I sincerely hope and deeply pray there is a conclusion to this terribly sad event.

  4. Tororo Gayigusu January 13, 2014 at 6:56 pm #

    This is a window of opportunity for our prophets to prove their worth by helping locate this man. Makandiwa woye! Where ar u? Uibert Angel woye!

  5. madzivaeleck January 14, 2014 at 7:42 am #

    saddened by the case surrounding the disappearance of your sonon Mt Nyangani. Please see L. Ruwende as soon as possable at number twelve Burnley road Workington Harare to help find your son

  6. Diva January 14, 2014 at 9:18 am #

    It seemz like and what do think about

  7. gondobwe re gono January 14, 2014 at 2:18 pm #

    @musuri,if zimbabwe had at least ten people who think the way you do we could be somewhere better by now

  8. zimbo January 14, 2014 at 11:34 pm #

    @musuri for PRESIDENT!!

  9. joe January 15, 2014 at 4:03 pm #

    with GOD all things are possible,have faith in GOD.please find annoiting water and pray with it.

  10. marima nzara January 15, 2014 at 10:50 pm #

    What evidence do we have to support what his spouse his friends are saying? they could have killed him for some unknown reason best known to them before they even got to that place. Were there any mountain guides who saw them let alone who saw Zayd? I suspect foul play….marima nzara kutaura muchinyanya…

  11. Fopo January 16, 2014 at 10:06 am #

    Tourist??? Please editors don’t sleep on the job! And yes Musuri that’s quite some usefule contribution there.

  12. samson. January 16, 2014 at 3:04 pm #

    sad story.there should be measures that anyone climbing should put on a magnetic ring,wrist band or neckchain that can be detected electronically.it may not be as sharp an idea but could be useful should the missing happens not as a result of mistery.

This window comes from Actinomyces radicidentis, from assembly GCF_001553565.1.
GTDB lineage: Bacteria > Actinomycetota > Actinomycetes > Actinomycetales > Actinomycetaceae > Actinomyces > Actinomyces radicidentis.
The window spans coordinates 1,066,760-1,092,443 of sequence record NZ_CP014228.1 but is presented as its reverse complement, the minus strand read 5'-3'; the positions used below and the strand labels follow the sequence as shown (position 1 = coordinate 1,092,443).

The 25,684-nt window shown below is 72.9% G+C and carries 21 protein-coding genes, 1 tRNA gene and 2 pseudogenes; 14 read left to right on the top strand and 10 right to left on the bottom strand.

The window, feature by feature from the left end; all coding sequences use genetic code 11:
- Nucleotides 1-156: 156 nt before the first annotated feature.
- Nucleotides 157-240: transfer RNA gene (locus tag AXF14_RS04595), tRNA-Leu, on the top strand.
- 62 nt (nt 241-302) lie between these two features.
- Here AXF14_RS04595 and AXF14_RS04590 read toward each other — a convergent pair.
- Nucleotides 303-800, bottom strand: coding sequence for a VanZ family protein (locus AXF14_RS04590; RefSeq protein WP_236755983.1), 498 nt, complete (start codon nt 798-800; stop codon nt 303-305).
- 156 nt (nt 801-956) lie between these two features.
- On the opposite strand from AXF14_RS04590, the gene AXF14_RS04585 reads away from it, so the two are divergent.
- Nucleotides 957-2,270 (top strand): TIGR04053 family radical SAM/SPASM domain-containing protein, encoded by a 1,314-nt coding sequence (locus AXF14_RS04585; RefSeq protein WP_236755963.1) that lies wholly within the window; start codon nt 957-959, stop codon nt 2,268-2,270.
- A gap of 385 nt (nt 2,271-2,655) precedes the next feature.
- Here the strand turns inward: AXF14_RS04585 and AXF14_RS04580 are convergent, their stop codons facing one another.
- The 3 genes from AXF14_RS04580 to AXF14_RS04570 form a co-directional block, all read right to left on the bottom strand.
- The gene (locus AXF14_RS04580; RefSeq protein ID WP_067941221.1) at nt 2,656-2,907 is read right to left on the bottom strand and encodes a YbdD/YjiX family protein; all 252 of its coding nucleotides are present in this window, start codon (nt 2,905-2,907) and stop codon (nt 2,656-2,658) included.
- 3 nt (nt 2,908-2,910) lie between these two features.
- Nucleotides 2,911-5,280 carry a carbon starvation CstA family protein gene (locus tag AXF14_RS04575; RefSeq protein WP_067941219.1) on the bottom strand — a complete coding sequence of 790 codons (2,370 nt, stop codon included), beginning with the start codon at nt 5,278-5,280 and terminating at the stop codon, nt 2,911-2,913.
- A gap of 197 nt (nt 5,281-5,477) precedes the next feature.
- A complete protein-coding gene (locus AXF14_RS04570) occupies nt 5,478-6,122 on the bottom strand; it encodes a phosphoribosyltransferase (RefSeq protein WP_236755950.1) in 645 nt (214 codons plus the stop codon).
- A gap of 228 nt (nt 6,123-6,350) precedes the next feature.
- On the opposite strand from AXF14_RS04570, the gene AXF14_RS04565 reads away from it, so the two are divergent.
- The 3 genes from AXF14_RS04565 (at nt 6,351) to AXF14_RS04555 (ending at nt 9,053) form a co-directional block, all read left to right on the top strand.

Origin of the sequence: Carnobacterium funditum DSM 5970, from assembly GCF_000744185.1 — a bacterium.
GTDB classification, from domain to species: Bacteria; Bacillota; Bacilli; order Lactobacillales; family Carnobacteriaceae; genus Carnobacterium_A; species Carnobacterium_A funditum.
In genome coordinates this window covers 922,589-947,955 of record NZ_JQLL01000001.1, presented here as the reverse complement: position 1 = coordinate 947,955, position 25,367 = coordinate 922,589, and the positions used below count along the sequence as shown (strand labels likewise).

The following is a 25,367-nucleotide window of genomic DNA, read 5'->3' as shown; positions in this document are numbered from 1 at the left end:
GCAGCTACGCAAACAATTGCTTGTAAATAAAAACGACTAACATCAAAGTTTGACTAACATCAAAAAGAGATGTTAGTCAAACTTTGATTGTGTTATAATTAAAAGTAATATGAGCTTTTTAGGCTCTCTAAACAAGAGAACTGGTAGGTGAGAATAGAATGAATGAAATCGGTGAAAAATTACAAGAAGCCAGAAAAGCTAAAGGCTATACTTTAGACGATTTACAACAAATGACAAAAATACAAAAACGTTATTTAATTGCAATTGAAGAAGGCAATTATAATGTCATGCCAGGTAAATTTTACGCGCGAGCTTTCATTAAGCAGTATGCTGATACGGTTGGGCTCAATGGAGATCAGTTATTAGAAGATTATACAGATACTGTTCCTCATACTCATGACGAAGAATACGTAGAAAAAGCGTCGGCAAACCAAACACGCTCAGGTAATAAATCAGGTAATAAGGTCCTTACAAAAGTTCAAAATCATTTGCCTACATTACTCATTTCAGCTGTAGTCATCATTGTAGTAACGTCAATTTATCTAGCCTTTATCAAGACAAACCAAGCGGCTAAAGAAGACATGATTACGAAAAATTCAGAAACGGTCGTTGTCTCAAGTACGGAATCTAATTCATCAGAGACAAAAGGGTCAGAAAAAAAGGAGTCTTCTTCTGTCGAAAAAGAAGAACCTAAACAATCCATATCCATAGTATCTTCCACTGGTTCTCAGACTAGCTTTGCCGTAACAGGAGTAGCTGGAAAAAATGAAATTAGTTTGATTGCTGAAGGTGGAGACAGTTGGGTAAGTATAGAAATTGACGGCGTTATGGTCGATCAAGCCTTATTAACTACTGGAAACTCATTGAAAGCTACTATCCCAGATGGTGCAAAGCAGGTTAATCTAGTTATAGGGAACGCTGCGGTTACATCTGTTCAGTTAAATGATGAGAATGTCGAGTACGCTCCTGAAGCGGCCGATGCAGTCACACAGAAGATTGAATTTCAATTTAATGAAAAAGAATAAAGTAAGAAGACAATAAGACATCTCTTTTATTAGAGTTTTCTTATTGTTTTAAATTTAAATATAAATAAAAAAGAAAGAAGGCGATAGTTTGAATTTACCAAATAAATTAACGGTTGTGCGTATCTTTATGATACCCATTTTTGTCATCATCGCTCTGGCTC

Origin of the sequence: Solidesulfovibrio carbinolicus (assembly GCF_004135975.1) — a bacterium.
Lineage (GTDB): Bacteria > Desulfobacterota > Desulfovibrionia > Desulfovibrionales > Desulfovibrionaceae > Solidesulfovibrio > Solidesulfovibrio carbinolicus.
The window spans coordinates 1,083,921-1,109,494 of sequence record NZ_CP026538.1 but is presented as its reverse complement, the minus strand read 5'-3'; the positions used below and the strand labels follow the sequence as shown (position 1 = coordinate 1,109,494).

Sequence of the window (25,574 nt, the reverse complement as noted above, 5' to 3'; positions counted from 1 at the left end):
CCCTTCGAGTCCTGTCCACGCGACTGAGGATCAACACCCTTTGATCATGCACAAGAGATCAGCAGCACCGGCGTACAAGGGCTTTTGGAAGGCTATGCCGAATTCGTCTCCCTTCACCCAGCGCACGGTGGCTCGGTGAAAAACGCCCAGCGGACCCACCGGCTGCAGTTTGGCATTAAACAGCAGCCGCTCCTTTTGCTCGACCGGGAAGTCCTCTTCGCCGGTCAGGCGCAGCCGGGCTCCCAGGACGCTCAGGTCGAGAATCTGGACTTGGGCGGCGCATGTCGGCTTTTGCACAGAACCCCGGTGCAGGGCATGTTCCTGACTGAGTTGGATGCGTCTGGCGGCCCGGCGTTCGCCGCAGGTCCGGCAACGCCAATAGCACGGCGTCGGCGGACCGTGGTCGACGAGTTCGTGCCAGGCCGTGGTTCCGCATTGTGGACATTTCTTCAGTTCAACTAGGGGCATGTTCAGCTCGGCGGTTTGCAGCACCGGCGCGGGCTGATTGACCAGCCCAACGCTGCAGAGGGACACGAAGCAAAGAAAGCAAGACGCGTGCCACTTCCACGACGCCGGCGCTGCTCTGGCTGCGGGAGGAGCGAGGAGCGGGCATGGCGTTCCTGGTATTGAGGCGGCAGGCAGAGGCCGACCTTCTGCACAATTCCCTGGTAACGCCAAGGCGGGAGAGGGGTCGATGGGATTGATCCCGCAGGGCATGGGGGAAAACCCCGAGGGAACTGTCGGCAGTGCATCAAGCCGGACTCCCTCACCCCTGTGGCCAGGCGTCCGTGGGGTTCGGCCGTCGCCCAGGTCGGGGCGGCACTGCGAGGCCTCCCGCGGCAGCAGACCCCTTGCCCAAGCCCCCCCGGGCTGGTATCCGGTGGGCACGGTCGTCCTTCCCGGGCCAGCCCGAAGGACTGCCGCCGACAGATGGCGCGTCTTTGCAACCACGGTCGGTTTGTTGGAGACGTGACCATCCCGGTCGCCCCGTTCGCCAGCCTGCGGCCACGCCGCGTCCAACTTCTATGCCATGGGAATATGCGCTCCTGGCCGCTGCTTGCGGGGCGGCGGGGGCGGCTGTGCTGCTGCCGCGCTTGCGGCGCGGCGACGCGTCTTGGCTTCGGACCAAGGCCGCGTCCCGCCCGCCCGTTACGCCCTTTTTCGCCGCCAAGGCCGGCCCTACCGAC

13. Masango anevaridzi aya January 16, 2014 at 4:12 pm #

    guys u are half mis informed about these kumatendere (Inyangani moutains) wen u are in these moutains u cn come cross a treee with breast or something very funny the moment u comment u gone.even the use of eletronic device is of no use coz even cameras do not capture images in some sections of the moutains,the guyz who were tasked to locate Zayd using a helicopter were shocked wen their machine was forced by mystrious fog and stroung winds 60 km away.

  14. Phil H January 16, 2014 at 11:53 pm #

    I think everyone should concentrate on the fact that there is a son, brother, father, uncle friend and in my case, a fellow human being in need up there. I am personally not a religious man but in times of need, people from all faiths, backgrounds etc need to pull together. Hope you come home safe pal. Phil. UK

  15. Mark January 17, 2014 at 9:50 pm #

    It would be interesting to know how the weather conditions were at that time. If it was foggy or visibility was bad, risk of being lost is high. Up there one could wander in every direction without noticing the mistake. With clear skies, orientation though is not very difficult. I climbed this mountain with no difficulties and I never had any bad feeling hiking there on my own.

    • Mark January 17, 2014 at 10:08 pm #

      I don’t know the equipment the airforce has but a modern infrared camera could have been highly helpful. For the investigators: are there any witnesses who can confirm the family’s version of the story?

  16. Shiz January 18, 2014 at 2:06 am #

    I’ve followed this heart touching news since day one from the uk… All I can say is that I salute all the people who have supported the family through prayer, physical and financial support. Amazing country with amazing people.God bless you all.

  17. Mufembiri January 18, 2014 at 11:57 am #

    I share the grief with concerned family

    Possibility of robbers and kidnappers on the prowl on the mountain may not be ruled out among other possibilities.

    Its very unlikely he is still alive, but has to be found to determine what could have happened.